Updated on 18 June 2012
Asia's average R&D spend in 2011 stood at 6.58 percent against 12.34 percent in 2010
The research and development (R&D) spend in Asia Pacific in 2011 was down by 50 percent to an average of 6.58 percent, from 12.34 percent in 2010. According to the BioSpectrum Asia survey findings, this pull-down effect was due to the single digit (8.37 percent) industry growth of the bioscience industry in the Asia Pacific region in 2011.
Since 2008, the Asia Pacific countries witnessed a continuous rise in the R&D spend by the companies. The average R&D spend, as percentage of total revenue, in the region increased from 8.93 percent in 2008 to 9.44 percent in 2009 touching 12.34 percent in 2010. The increase is testimony to the fact that the companies in the region are keen on developing new chemical entities (NCEs), biosimilars, generics, new therapies based on stem cells, medical devices and diagnostic kits, however, 2011 may have slowed down their efforts in all likelihood.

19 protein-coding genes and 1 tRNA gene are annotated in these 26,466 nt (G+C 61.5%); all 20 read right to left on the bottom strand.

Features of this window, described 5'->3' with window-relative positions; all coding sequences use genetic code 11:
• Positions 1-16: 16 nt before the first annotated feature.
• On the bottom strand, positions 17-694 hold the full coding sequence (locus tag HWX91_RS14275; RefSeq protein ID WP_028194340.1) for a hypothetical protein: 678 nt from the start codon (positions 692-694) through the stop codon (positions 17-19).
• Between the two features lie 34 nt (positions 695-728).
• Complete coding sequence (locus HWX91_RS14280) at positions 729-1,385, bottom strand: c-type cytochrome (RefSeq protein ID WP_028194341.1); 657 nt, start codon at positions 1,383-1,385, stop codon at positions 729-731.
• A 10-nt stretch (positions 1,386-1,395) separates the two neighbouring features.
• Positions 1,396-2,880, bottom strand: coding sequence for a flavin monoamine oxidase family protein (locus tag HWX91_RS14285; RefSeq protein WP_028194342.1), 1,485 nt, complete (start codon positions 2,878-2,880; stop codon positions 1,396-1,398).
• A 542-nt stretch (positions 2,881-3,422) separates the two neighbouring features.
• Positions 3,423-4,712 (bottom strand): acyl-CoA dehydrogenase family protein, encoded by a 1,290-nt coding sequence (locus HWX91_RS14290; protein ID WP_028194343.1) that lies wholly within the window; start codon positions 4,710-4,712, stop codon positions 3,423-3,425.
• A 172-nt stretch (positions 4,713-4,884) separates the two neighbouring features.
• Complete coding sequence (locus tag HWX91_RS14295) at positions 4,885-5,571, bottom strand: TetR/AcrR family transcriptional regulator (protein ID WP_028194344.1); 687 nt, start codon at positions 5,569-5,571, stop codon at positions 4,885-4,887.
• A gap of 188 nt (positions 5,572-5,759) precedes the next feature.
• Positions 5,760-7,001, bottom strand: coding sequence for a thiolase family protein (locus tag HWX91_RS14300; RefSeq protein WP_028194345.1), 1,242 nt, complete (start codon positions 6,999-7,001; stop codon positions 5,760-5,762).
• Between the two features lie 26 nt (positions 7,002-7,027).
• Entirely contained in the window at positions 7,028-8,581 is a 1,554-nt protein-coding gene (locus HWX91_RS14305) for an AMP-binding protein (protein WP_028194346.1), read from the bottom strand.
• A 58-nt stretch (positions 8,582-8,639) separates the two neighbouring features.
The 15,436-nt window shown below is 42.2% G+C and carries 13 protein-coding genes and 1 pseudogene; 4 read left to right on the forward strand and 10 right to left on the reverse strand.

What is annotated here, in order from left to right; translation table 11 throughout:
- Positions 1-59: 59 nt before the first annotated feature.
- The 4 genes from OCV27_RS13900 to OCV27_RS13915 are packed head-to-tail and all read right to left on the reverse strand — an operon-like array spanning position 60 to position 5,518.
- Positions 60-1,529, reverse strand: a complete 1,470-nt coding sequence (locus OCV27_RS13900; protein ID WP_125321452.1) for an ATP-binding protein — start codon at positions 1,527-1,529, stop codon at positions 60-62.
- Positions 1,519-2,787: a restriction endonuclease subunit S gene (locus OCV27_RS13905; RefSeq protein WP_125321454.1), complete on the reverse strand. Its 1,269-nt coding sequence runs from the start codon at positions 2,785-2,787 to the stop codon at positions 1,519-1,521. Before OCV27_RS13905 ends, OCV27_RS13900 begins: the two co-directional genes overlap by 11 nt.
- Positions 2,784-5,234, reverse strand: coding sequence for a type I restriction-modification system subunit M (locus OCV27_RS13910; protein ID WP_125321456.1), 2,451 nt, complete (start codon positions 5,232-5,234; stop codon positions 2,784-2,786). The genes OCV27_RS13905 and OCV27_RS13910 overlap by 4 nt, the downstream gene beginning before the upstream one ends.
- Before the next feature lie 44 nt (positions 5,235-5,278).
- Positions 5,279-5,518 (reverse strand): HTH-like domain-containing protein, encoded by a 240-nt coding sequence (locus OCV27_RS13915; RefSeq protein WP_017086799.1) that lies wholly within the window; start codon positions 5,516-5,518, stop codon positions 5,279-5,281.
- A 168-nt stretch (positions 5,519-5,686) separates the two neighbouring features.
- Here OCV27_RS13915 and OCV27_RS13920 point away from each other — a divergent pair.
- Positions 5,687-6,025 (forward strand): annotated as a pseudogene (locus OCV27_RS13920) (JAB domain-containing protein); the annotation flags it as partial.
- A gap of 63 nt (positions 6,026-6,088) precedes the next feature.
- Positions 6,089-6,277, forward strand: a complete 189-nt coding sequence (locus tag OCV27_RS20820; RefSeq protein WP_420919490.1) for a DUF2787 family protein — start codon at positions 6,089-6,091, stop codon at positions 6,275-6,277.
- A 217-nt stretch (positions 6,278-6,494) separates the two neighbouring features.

Even though down by 50 percent, China continues to lead the region's R&D spend average. Companies in China spent an average of 10 percent of their revenue on R&D. Besides this, about 60 percent of the companies in the revenue range of $5 million-to-$20 million (mid size) are spending on R&D in China.
Indian companies spent 9.57 percent of their sales revenue on R&D. Along with the government investments, in South Korea the companies are spending an average of 6.41 percent of their sales revenue on R&D. Australia's R&D spending has witnessed only a slight drop from 9.03 percent in 2010 to 8.57 percent in 2011. In Australia, over 60 percent of the companies with less than $1 million in revenue have been spending on R&D. Taiwan, Malaysia and Singapore spent less than five percent on R&D in 2011 more or less at the same average levels as 2010.
The bright spot is that small and medium size companies in the region focusing on biotechnology and medical technology space are investing in R&D.